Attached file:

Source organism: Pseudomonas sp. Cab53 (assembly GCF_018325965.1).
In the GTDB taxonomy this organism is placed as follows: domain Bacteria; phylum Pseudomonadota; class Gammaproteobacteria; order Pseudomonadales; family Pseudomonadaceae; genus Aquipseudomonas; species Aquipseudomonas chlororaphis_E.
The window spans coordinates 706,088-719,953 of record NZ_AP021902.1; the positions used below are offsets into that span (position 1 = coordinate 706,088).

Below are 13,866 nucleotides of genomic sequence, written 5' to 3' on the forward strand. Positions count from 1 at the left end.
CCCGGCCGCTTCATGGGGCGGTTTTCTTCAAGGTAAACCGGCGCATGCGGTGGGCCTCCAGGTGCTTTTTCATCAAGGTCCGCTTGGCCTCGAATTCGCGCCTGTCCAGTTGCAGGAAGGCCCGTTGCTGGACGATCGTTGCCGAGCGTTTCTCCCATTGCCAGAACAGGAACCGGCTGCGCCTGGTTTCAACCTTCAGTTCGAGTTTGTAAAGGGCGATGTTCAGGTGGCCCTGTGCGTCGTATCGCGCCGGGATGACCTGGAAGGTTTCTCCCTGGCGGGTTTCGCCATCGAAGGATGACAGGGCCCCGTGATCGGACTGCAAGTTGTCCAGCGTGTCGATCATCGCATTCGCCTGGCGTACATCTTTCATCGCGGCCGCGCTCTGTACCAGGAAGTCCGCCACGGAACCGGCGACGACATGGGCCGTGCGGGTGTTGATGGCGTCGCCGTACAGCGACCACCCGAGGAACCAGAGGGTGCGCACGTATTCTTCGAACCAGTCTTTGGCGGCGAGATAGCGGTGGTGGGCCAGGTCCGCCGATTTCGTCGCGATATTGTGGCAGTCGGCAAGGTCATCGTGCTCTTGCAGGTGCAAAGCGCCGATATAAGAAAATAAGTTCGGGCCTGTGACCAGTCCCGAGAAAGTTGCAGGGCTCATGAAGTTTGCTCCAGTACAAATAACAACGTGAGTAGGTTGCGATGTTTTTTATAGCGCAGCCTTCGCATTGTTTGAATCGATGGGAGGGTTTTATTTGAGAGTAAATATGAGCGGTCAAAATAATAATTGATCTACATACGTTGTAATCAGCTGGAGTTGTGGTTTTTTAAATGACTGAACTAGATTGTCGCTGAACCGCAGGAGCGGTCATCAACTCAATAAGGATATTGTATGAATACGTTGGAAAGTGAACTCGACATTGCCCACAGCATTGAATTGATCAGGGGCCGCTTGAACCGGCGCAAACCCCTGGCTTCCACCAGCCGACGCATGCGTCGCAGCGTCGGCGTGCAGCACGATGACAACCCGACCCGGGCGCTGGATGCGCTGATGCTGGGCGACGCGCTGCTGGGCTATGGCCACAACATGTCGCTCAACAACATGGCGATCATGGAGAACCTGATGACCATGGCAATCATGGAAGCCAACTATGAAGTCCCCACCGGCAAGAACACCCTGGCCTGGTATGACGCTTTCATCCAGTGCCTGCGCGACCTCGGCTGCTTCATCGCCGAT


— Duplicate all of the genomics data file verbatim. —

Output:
Source organism: Pseudomonas sp. Cab53 (assembly GCF_018325965.1).
In the GTDB taxonomy this organism is placed as follows: domain Bacteria; phylum Pseudomonadota; class Gammaproteobacteria; order Pseudomonadales; family Pseudomonadaceae; genus Aquipseudomonas; species Aquipseudomonas chlororaphis_E.
The window spans coordinates 706,088-719,953 of record NZ_AP021902.1; the positions used below are offsets into that span (position 1 = coordinate 706,088).

Below are 13,866 nucleotides of genomic sequence, written 5' to 3' on the forward strand. Positions count from 1 at the left end.
CCCGGCCGCTTCATGGGGCGGTTTTCTTCAAGGTAAACCGGCGCATGCGGTGGGCCTCCAGGTGCTTTTTCATCAAGGTCCGCTTGGCCTCGAATTCGCGCCTGTCCAGTTGCAGGAAGGCCCGTTGCTGGACGATCGTTGCCGAGCGTTTCTCCCATTGCCAGAACAGGAACCGGCTGCGCCTGGTTTCAACCTTCAGTTCGAGTTTGTAAAGGGCGATGTTCAGGTGGCCCTGTGCGTCGTATCGCGCCGGGATGACCTGGAAGGTTTCTCCCTGGCGGGTTTCGCCATCGAAGGATGACAGGGCCCCGTGATCGGACTGCAAGTTGTCCAGCGTGTCGATCATCGCATTCGCCTGGCGTACATCTTTCATCGCGGCCGCGCTCTGTACCAGGAAGTCCGCCACGGAACCGGCGACGACATGGGCCGTGCGGGTGTTGATGGCGTCGCCGTACAGCGACCACCCGAGGAACCAGAGGGTGCGCACGTATTCTTCGAACCAGTCTTTGGCGGCGAGATAGCGGTGGTGGGCCAGGTCCGCCGATTTCGTCGCGATATTGTGGCAGTCGGCAAGGTCATCGTGCTCTTGCAGGTGCAAAGCGCCGATATAAGAAAATAAGTTCGGGCCTGTGACCAGTCCCGAGAAAGTTGCAGGGCTCATGAAGTTTGCTCCAGTACAAATAACAACGTGAGTAGGTTGCGATGTTTTTTATAGCGCAGCCTTCGCATTGTTTGAATCGATGGGAGGGTTTTATTTGAGAGTAAATATGAGCGGTCAAAATAATAATTGATCTACATACGTTGTAATCAGCTGGAGTTGTGGTTTTTTAAATGACTGAACTAGATTGTCGCTGAACCGCAGGAGCGGTCATCAACTCAATAAGGATATTGTATGAATACGTTGGAAAGTGAACTCGACATTGCCCACAGCATTGAATTGATCAGGGGCCGCTTGAACCGGCGCAAACCCCTGGCTTCCACCAGCCGACGCATGCGTCGCAGCGTCGGCGTGCAGCACGATGACAACCCGACCCGGGCGCTGGATGCGCTGATGCTGGGCGACGCGCTGCTGGGCTATGGCCACAACATGTCGCTCAACAACATGGCGATCATGGAGAACCTGATGACCATGGCAATCATGGAAGCCAACTATGAAGTCCCCACCGGCAAGAACACCCTGGCCTGGTATGACGCTTTCATCCAGTGCCTGCGCGACCTCGGCTGCTTCATCGCCGAT